"Only five still guard the borders between the worlds. Only five hold back what waits on the other side. Once the Oversight, the secret society that policed the lines between the mundane and the magic, counted hundreds of brave souls among its members. Now their numbers can be counted on a single hand. When a vagabond brings a screaming girl to the Oversight's London headquarters, it seems their hopes for a new recruit will be fulfilled - but the girl is a trap. As the borders between this world and the next begin to break down, murders erupt across the city, the Oversight are torn viciously apart, and their enemies close in for the final blow."
The Oversight is author Charlie Fletcher’s first fantasy novel for adults (he’s had success in the Young Adult genre) is somewhat a mixed bag of plots we’ve all seen before (Jonathan Strange and Daniel O’Mally’s The Rook come to mind), with a huge emphasis on World Building, while trying to be a quirky and odd. It works, but not until towards the end. But before what we get is an author who is clearly giving us a great amount of detail for the production designer and the costume creator for what he hopes will be a movie adaptation of this trilogy. Then, of course, the other problem lies in a story that really seems to go nowhere. Fletcher spends a great amount of time info dumping us in the beginning, when the young girl named Lucy is released from her sack. Both Sara and Cook are trying to explain to Lucy what she is (a glint, someone who can touch, say a stone wall, and see the history of events that surrounded it), and at times I felt Fletcher was dolling this information for himself, almost trying to convince himself that adults are too dumb to figure out his story. Then Lucy falls through a magical mirror and arrives some miles (hundreds?) from where she started into the hands of circus folks (where one of the heroes, apparently, is named Charlie. Most authors avoid using their own names in novels, mostly because it seems self-indulgent. Here it's ludicrous). For over 400 pages we get very little action, very little in the way of characterization, and some doggy subplot dealing with magicians from the north and south of Britain. Dull and pointless. It's sometimes quirky, and sometimes odd, but all the parts don't move well together to establish a coherent narrative that made you really care about anyone. The only intriguing character is the breath-stealer named Alp. But even he, it, or whatever it truly is, seems like it belongs in a different genre.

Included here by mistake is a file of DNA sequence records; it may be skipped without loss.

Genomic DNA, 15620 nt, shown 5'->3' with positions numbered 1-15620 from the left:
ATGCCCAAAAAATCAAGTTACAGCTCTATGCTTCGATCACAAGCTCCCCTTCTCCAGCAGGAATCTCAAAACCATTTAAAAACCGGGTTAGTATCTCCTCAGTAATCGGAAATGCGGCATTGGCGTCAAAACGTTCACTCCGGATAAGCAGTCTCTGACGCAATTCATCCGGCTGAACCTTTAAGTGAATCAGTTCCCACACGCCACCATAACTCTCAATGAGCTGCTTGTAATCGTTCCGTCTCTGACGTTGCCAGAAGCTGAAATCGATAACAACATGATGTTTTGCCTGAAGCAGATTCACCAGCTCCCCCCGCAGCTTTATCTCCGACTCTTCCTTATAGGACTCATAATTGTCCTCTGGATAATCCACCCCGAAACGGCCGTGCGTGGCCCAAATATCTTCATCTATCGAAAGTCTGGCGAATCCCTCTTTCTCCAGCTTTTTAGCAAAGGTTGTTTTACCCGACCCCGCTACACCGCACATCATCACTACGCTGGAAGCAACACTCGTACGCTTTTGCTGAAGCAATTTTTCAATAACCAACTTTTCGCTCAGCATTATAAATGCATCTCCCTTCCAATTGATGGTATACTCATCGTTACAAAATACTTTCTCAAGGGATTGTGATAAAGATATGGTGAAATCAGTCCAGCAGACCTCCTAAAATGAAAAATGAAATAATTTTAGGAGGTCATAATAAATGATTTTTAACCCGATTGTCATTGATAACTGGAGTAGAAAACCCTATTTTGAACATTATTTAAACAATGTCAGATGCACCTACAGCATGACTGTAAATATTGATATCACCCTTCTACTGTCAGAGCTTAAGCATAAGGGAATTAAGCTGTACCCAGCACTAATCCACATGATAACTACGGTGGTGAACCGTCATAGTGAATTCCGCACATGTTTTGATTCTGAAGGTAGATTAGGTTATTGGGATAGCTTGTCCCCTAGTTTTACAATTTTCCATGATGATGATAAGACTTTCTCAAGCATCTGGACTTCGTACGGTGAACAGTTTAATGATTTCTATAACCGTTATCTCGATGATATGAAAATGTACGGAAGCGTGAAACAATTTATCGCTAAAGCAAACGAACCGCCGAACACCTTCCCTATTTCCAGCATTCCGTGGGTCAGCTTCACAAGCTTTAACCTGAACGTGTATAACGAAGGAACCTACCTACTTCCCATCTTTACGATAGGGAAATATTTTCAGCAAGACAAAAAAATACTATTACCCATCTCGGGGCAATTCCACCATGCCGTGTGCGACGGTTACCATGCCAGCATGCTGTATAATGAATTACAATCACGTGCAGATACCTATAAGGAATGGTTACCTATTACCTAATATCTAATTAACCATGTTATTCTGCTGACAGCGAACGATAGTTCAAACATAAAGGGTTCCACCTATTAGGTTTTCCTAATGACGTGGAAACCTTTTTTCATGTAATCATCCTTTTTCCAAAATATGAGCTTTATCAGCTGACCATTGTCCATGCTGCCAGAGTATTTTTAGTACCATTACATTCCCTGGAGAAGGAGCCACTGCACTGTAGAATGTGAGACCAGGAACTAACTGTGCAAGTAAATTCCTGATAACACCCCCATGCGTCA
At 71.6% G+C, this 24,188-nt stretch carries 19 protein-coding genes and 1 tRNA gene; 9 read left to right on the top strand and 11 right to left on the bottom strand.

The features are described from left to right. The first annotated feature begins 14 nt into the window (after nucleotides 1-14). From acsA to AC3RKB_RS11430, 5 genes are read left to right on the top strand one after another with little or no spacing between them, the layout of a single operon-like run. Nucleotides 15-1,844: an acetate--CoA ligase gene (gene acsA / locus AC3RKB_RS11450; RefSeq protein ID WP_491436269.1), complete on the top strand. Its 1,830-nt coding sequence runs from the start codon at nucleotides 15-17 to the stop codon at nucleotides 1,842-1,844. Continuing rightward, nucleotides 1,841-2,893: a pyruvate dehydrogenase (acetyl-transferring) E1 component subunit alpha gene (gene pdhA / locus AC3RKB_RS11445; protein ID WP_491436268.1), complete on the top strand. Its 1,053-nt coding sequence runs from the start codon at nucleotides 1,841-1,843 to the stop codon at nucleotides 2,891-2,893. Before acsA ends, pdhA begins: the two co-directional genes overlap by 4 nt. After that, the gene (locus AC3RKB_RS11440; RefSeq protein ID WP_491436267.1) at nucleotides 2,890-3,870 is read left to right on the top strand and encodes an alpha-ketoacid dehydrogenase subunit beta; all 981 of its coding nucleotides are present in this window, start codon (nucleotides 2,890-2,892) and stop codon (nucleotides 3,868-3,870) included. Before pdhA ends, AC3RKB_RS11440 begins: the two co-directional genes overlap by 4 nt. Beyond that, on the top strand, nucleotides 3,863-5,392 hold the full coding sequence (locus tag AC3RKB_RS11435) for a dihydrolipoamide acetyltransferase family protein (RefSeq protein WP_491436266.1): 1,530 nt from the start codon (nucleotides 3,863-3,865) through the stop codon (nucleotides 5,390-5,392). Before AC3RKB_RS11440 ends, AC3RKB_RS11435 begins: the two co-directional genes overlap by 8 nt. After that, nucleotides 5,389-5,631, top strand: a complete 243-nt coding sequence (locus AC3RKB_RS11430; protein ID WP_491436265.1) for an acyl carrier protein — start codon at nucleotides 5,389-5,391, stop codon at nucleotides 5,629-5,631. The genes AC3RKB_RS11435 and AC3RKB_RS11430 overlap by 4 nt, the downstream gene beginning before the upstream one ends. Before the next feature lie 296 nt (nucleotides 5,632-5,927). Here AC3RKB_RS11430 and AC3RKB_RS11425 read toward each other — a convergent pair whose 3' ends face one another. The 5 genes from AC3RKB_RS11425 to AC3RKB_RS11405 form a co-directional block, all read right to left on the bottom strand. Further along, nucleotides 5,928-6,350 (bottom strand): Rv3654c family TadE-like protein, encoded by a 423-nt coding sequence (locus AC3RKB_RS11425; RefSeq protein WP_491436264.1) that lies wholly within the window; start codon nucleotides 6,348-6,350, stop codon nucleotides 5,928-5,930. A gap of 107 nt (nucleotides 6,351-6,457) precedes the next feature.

Still, there are, though some mysteries which, depending on your point of view if that is either good or really bad: mainly who really is the bad guys here. I mean, yes, there appears to be really bad people here, but I’m confused as to whom to root for, mostly because the everyone in magical alternate 18th Century England seems a bit the same. Yes, the Oversight are clearly the good guys, but the gray areas of others, their motivations, was a muddy as the Thames river here.
Part of me does not want to continue, as the second book is on order at the library. But I’m hopeful that the second book offers a better story, with some explanations that don’t come across as artificial.